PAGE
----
*****SLOW DOWN THERE, COWBOY! WE’VE GOT A SPOILER ALERT. YOU DON’T WANT TO BE SPOILED, GO NO FURTHER*****
Well, regardless if you think its too violent, poorly acted, or simply freaking amazing Daredevil Season 2 has dropped on Netflix and the bingefest has begun (and ended) for so many looking to lap up the story from the digital stream. As all things comics and nerdy, Daredevil comes with its fair share of controversy; on the agenda this time around is the level of blood and violence in the series.
Before going on a more focused bit-by-bit, I’m going to address the blood and violence directly. Daredevil is a ninja (essentially). His enemies are ninjas and gangsters. In this season we have the added bonus of the Punisher, who is a killer of gangers. If you’re offended by blood, just stay the Hell away from this Kitchen (see what I did there? It didn’t really work…). Everything about this take on Daredevil is going to be absurdly violent. If that’s a turn off for you, that’s cool but you may want to stick to Paw Patrol.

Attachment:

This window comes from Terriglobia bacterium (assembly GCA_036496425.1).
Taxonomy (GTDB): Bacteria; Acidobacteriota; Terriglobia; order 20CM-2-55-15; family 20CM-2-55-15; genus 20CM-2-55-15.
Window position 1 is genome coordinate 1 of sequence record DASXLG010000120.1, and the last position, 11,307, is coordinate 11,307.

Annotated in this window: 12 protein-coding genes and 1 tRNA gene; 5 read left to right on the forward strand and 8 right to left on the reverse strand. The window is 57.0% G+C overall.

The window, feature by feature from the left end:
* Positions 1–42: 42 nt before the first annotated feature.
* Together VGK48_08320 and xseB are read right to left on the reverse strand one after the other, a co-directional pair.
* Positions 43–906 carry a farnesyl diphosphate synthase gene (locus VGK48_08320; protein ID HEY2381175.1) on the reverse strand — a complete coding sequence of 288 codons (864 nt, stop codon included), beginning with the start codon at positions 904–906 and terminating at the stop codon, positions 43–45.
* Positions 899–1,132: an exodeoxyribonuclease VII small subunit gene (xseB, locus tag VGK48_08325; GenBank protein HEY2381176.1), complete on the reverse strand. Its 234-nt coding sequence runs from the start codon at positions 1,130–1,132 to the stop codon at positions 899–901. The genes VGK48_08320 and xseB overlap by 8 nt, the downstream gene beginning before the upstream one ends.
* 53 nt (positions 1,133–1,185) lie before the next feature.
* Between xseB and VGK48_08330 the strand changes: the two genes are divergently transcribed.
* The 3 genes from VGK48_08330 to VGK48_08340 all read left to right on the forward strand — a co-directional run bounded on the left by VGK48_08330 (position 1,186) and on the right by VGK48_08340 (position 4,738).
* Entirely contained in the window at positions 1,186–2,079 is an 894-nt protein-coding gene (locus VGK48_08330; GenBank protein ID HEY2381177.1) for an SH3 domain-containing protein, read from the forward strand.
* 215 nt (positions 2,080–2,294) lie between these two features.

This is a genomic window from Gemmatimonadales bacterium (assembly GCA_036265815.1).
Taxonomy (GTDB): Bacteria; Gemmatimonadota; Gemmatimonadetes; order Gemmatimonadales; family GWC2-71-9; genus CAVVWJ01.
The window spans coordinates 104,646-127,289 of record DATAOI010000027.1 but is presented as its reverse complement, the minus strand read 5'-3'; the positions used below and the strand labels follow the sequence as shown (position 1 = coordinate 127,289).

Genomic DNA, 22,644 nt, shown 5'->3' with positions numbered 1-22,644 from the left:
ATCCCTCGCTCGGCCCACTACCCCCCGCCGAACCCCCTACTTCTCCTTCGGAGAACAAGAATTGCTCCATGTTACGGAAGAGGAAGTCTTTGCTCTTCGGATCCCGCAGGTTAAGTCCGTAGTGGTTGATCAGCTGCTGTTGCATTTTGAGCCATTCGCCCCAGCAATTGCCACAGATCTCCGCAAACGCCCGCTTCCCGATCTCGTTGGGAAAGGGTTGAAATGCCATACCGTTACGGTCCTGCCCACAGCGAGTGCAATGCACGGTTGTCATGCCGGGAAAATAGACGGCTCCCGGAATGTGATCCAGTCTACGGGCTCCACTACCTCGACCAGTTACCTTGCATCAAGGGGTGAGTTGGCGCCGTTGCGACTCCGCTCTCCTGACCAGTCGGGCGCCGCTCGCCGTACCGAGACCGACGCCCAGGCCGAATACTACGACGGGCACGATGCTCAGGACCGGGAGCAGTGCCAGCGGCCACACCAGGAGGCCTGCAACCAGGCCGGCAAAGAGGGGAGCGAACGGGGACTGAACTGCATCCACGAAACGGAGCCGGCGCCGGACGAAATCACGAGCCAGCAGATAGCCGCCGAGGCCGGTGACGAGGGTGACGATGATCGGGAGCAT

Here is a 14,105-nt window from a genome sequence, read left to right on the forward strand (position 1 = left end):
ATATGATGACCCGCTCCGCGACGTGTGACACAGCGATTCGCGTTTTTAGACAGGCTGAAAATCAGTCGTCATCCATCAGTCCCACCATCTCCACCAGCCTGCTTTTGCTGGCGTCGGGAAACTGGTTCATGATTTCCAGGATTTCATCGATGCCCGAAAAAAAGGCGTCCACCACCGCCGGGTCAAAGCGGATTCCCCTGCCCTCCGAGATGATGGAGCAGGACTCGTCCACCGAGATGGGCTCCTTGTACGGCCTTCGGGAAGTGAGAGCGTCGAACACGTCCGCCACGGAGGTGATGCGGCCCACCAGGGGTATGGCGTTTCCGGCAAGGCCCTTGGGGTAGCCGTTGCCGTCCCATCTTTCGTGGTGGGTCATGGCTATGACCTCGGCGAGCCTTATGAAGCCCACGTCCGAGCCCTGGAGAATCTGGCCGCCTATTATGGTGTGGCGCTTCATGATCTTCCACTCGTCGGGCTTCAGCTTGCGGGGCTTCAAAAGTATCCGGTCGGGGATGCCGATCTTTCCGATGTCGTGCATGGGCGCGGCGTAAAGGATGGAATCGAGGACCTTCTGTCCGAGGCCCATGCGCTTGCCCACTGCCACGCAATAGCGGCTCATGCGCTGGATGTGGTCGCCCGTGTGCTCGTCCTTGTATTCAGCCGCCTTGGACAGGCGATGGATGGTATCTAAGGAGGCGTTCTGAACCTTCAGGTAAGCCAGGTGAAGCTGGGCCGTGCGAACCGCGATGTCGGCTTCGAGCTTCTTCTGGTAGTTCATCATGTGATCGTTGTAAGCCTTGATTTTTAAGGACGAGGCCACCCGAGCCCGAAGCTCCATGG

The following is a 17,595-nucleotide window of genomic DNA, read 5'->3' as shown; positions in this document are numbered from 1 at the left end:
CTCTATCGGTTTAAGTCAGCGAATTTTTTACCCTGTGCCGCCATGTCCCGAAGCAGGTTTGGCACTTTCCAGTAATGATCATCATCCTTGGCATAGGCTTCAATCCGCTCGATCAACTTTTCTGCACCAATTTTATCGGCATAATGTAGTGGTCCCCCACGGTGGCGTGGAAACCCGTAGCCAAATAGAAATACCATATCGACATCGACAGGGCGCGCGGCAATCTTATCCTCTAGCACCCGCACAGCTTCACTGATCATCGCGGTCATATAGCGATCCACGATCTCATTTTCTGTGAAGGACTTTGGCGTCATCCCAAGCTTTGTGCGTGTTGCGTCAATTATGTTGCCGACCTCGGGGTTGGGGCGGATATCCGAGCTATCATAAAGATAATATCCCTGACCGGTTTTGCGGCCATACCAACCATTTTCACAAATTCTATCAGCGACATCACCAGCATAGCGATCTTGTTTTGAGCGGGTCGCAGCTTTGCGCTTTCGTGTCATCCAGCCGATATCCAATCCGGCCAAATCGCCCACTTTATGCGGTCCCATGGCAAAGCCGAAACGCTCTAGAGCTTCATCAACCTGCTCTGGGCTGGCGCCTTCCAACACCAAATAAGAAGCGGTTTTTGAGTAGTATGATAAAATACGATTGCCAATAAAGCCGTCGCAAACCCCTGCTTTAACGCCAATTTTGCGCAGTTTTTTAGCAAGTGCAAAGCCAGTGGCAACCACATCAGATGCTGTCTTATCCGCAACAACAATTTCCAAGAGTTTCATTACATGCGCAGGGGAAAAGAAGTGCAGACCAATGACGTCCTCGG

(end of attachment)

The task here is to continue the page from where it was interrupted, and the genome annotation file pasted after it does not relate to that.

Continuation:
As for the rest of this review, I’m going to break it into manageable sections. Obviously there’s sufficient overlap between them, but I’m going to do my best to tackle this in pieces.
Let’s get down to brass horns, right? Daredevil is especially violent this time around. The fight choreography surrounding this real-life Man Without Fear is a complete one-up on last season (and last season was spectacular). Additionally, while it was cool to have Daredevil knocking around in a bandana and Adidas pants for most of Season 1, its nice to have Matt knocking around in something more like his comic book outfit.